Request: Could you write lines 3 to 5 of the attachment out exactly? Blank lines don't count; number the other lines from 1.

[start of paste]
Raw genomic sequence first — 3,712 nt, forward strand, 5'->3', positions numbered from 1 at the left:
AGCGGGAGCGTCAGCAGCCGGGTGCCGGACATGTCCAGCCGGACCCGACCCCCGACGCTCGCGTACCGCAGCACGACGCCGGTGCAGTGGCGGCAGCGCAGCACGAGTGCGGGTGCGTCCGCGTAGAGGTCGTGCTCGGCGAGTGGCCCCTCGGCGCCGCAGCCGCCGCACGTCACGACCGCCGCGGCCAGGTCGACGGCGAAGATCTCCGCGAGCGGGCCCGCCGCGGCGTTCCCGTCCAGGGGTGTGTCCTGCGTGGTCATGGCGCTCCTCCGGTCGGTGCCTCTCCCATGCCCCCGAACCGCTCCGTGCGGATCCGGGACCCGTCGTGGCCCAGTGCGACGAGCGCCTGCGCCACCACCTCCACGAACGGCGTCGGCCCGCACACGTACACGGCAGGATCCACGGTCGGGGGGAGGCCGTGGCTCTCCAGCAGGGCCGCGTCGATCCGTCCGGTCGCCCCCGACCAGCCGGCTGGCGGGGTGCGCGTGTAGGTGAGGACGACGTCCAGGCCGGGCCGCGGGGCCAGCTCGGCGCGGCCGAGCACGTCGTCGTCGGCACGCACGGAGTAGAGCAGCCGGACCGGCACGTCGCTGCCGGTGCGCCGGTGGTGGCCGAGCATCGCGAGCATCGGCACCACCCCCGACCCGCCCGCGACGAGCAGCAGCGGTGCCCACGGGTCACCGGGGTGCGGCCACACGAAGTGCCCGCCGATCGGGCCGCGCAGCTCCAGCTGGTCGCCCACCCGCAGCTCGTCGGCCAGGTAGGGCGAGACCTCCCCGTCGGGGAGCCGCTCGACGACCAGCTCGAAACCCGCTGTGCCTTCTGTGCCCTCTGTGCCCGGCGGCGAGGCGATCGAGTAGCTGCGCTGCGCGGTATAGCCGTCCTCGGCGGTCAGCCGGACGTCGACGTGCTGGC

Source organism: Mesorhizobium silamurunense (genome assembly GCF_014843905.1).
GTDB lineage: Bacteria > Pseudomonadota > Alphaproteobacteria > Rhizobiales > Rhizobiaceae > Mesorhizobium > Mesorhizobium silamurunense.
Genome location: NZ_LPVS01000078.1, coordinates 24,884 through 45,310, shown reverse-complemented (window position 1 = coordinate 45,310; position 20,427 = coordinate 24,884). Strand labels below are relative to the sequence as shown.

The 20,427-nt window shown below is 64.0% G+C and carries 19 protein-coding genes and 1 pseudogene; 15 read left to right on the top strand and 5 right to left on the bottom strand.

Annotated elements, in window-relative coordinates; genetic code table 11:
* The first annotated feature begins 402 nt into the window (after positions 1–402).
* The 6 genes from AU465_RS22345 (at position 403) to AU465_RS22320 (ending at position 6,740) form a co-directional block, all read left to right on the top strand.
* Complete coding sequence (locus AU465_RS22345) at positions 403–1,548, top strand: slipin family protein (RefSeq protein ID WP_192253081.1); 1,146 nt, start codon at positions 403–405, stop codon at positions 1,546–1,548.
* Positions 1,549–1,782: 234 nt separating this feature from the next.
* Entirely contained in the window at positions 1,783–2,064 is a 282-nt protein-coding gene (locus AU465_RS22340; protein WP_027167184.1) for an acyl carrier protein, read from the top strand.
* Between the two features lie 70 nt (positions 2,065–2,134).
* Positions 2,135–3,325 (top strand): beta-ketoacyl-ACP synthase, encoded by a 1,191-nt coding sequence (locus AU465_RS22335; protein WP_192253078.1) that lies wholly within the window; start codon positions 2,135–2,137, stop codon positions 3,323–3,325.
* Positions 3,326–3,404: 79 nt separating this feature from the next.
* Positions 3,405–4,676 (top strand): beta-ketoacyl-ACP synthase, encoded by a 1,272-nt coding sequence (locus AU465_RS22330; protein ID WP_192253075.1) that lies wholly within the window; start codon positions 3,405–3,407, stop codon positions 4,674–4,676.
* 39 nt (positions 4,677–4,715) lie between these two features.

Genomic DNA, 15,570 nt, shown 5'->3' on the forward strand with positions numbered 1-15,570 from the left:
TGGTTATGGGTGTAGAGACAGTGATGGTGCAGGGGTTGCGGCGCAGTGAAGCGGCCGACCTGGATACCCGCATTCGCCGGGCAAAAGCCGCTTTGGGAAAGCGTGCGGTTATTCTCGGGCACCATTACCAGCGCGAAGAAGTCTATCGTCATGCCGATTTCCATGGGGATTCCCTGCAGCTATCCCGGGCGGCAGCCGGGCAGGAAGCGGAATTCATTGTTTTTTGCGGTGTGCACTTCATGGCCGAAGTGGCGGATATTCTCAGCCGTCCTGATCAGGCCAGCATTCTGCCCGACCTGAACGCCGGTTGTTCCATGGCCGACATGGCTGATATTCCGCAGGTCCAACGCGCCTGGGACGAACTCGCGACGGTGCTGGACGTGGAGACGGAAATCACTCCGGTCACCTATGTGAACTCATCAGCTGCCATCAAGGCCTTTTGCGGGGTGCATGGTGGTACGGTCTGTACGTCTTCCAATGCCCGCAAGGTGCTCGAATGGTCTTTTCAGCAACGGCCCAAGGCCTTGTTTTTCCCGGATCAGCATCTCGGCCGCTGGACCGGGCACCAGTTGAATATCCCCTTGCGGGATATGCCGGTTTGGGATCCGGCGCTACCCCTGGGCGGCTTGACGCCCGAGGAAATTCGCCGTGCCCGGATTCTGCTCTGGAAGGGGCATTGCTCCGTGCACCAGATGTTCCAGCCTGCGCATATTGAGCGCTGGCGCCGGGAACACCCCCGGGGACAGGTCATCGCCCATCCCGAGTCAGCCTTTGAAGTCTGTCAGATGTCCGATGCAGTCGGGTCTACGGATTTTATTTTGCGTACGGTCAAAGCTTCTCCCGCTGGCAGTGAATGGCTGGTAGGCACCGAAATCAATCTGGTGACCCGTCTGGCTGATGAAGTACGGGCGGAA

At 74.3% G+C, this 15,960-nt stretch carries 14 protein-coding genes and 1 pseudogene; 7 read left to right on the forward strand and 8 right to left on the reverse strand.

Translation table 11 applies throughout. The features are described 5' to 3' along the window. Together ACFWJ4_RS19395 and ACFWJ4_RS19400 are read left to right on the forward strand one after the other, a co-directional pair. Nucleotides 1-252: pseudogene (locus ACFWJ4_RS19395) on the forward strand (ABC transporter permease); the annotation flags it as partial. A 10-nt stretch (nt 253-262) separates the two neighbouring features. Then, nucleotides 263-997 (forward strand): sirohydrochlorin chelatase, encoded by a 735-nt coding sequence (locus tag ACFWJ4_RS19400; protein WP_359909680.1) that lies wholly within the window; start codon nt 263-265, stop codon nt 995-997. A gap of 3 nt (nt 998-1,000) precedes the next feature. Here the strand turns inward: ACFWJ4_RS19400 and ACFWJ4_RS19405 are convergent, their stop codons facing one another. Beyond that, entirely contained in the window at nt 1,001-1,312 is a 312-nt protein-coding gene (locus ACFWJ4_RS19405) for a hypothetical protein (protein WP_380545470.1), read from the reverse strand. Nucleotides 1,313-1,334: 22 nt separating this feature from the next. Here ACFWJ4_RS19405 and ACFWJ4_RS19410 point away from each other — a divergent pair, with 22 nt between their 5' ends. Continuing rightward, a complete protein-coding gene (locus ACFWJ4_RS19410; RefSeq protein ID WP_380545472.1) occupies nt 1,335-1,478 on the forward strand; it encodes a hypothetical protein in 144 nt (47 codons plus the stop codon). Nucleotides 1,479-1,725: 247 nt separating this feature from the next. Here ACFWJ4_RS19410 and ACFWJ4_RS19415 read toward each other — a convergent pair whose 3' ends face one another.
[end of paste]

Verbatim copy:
Source organism: Mesorhizobium silamurunense (genome assembly GCF_014843905.1).
GTDB lineage: Bacteria > Pseudomonadota > Alphaproteobacteria > Rhizobiales > Rhizobiaceae > Mesorhizobium > Mesorhizobium silamurunense.
Genome location: NZ_LPVS01000078.1, coordinates 24,884 through 45,310, shown reverse-complemented (window position 1 = coordinate 45,310; position 20,427 = coordinate 24,884). Strand labels below are relative to the sequence as shown.